Somehow in the rush to grow bigger and better and offer more for customers in the name of competitive rivalry, some businesses have lost – or given up – the art of customer service. And really, it’s a shame.
Ask any independent contractor in sales – a Realtor, Mary Kay consultant, Tupperware, Pampered Chef or Tastefully Simple salesperson – and they’ll tell you referrals and repeat customers are the heart of their business. Sure, they can mine new customers every day, but by treating a customer well they have a better chance of getting word-of-mouth promotion. Which carries more weight with you when making a purchase decision – an ad purchased by someone who stands to profit from you taking them at their word, or someone you trust telling you they had a really good experience? Ads are important for businesses to get their names out there – but referrals are just as important for them to get their reputation out there.
In the last few weeks I’ve had several encounters with local businesses who could use a refresher course in customer service: an officer at a locally-owned bank was looking into something for me the week before Christmas and promised to call the next morning – I didn’t get to talk to anyone about the issue until three days later (after calling daily); I had a telephone conference set up with another businessman, arranged by his secretary, on a day that he was apparently on vacation; and a local pizzeria has buy one-get one coupons that are valid until Dec. 31, 2012 but because they just lowered their prices, they’re charging customers who use the coupon the old prices – which are $7 higher for a large pizza.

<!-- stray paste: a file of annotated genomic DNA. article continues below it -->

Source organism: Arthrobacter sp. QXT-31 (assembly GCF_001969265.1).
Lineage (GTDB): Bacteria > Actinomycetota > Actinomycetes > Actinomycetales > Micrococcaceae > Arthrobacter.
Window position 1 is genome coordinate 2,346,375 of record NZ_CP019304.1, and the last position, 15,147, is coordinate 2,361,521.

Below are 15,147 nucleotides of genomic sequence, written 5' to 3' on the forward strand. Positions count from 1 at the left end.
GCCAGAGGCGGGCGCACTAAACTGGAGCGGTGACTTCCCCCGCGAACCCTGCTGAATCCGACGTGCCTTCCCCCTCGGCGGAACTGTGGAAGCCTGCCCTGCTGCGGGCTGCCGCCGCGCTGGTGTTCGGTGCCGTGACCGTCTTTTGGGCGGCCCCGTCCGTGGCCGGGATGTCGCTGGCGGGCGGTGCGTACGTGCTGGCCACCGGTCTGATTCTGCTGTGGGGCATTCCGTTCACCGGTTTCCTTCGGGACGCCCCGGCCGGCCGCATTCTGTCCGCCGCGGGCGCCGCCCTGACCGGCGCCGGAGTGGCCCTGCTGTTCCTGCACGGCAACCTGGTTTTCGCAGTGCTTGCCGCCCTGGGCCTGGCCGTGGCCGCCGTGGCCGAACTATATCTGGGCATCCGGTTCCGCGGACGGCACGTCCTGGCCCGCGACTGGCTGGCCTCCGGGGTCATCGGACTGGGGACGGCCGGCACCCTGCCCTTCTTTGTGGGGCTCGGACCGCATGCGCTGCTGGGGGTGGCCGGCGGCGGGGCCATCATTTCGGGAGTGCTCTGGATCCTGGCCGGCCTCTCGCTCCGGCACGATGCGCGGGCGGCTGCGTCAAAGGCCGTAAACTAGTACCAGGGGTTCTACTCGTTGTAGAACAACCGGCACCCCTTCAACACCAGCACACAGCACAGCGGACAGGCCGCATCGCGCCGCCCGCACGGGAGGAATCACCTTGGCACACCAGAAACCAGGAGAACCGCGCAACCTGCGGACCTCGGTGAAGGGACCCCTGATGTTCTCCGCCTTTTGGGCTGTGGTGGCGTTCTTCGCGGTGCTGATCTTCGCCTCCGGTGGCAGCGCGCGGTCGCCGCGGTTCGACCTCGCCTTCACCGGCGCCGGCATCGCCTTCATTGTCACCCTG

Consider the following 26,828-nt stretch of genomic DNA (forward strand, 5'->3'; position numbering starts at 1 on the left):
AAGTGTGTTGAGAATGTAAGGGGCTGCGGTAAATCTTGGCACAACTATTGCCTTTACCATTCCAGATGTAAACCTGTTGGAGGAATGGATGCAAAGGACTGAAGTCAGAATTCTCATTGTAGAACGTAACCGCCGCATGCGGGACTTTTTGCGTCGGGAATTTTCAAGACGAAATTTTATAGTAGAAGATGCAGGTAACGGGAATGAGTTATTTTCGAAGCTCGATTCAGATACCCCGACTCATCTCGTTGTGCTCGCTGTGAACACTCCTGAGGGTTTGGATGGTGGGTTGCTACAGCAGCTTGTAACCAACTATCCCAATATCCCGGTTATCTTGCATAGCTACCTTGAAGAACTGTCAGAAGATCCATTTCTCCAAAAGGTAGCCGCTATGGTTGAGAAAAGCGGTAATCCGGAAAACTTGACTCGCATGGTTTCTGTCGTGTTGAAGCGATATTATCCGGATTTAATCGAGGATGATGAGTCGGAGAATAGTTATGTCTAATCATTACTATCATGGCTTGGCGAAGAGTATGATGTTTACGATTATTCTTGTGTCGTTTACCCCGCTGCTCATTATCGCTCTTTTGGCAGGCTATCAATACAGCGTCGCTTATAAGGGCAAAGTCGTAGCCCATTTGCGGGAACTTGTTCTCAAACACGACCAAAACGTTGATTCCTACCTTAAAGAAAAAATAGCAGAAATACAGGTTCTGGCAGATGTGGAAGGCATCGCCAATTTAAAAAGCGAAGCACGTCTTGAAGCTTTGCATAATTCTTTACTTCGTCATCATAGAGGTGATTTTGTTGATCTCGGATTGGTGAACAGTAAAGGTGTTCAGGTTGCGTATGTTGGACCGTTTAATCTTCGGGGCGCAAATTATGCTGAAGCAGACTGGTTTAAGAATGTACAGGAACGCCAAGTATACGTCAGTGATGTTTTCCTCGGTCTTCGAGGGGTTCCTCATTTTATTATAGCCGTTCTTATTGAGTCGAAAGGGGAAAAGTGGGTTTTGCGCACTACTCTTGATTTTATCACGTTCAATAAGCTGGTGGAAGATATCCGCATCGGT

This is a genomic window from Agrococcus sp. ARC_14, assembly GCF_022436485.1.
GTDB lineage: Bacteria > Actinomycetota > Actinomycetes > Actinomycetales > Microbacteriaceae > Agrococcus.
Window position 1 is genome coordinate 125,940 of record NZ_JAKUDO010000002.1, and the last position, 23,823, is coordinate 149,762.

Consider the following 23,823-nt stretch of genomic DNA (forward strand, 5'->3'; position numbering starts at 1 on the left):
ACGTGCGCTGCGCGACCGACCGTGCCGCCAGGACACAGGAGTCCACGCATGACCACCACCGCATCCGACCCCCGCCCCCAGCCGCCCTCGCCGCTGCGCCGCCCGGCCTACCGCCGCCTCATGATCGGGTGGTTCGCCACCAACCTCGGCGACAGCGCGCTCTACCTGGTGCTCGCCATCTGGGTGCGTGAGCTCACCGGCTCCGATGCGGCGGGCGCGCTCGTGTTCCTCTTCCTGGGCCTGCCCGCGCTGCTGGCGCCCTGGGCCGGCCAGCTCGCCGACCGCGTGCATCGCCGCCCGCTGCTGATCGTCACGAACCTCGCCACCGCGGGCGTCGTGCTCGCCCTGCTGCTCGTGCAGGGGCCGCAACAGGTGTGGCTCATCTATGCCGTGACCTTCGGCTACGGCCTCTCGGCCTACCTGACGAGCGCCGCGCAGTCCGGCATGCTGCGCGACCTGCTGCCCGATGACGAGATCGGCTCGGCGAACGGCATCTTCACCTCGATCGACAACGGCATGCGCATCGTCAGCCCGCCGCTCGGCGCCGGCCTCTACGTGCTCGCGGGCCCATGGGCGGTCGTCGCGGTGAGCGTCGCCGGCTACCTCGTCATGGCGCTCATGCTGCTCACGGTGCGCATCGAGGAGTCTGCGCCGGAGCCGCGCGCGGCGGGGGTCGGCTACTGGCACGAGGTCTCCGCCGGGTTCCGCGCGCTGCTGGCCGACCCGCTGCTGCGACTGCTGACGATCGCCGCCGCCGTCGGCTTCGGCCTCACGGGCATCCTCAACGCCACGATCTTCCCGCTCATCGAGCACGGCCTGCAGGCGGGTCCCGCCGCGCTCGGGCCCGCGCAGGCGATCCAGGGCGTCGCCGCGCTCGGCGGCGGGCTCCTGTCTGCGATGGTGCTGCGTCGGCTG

While there are hundreds of people across the country “occupying” different streets and raising awareness at political events, I am starting an protest of my own. I’m calling for the return of customer service.
Businesses aren’t wholly to blame, of course. In most cases we reward bad behavior – we tip the waitress who lets our water glass go empty and doesn’t come back to the table except to bring the check; we continue ordering from the places that deliver the foods we like best; we return to the gas station on the corner because it’s convenient, regardless of the fact that it may be dirty or the clerks are often on the phone or talking to each other rather than the customer.
Convenience has become more important than being treated well. In response, businesses stop making the extra effort – why should they? We apparently don’t need it.
Well, I need it. Or at least I want it. We deserve it – those are our hard-earned dollars going to help them keep their lights on, their furnaces hot and their phones working. Being courteous is the least they can do.
I am in the process of changing banks from the one I’ve used since I moved to eastern Iowa 10 years ago – the earlier incident wasn’t the first time I’ve come up against poor customer service there but it’s going to be the last. I’ve waged a Facebook quest with the pizza place to get them to acknowledge their service was lacking – they’ve made some responses but no real progress (the latest was a note from the owner asking me to call him – with no time or date listed – and yet when I did he wasn’t in and wouldn’t be until tomorrow).
My challenge to you is to join me. Stand up for your right to good service. Thank people when they do well, but don’t just take it when they don’t.